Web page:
The problem of dogs that chew everything they find is serious. On the one hand, there is the health of dogs (which is in danger if they swallow parts of the things they chew). In addition to the emotional consequences of that situation, there are the financial aspects, since surgery to remove foreign bodies from the stomach or intestines of the dog can have a high price.
When problems of canine behaviour occur, the first thing to do is accept that dogs are not ornaments or toys. They are animals moulded by biological evolution to, among other things, perform a lot of activity. The moment in which we can accept that reality, we begin to see the problems of canine behaviour from another perspective and find simple solutions, but that must be executed.
In this article by EquineDesign we explain how to prevent your dog from biting things :
The answer to that question is short and blunt: no. Chewing things is natural and necessary for dogs. This behaviour is more common during the change of teeth, around four months, but it is normal at any age.
As it is a behaviour geared in the genes of the canine species, it is impossible to eliminate without causing collateral damage. Many traditional trainers use punishment to try to eliminate this behaviour, but generally, they do not succeed. And when they are successful, dogs develop other behaviours that can be even more problematic, such as phobias to different objects or environments, aggression, urination by submission and others.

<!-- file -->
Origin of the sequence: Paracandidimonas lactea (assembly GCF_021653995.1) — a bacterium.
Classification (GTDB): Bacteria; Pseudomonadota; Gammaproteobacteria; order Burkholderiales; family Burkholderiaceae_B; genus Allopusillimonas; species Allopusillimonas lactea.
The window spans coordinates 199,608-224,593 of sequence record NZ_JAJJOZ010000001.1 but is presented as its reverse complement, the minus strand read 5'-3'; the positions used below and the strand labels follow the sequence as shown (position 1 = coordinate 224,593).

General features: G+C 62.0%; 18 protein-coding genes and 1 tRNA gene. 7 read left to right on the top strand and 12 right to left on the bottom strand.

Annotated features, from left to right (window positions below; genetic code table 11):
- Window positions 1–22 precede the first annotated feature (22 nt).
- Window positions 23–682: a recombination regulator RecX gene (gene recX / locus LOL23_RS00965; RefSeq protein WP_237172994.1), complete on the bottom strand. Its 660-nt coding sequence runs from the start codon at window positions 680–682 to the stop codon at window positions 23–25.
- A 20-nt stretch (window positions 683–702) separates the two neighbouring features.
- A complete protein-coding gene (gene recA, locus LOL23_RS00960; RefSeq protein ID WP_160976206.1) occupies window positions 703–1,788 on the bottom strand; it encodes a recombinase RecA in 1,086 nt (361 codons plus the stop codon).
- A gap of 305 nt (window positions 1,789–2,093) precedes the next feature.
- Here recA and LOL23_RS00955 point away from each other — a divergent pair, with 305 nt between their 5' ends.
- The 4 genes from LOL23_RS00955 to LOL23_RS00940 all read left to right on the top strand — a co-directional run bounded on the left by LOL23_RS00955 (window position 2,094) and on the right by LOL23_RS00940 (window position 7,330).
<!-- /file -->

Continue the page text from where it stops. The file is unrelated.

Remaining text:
Therefore, it is not recommended that you try to make your dog stop chewing things, because you will only find new problems. The best thing, both to solve the problem and to help the dog to express its natural behaviours, is to redirect the behaviour towards resistant toys that your dog can chew without causing problems.
Keep in mind that your dog may not have chewed anything in his life, and start doing it at any time. In all cases, it is advisable to teach dogs to chew allowed toys and not other things.
One of the first things that you should teach a new puppy or an adult dog that you have just acquired is not to chew furniture, plants, shoes and other things that do not dog toys.
To teach you not to chew on anything, the best thing you can do is teach the puppy to chew on only his toys and not offer him other things to play with. Many people offer their puppies stockings or old shoes to play and then complain when dogs chew shoes or new stockings. Dogs do not distinguish between old and new shoes, so avoid your puppy playing with anything or you will be training to chew everything he finds.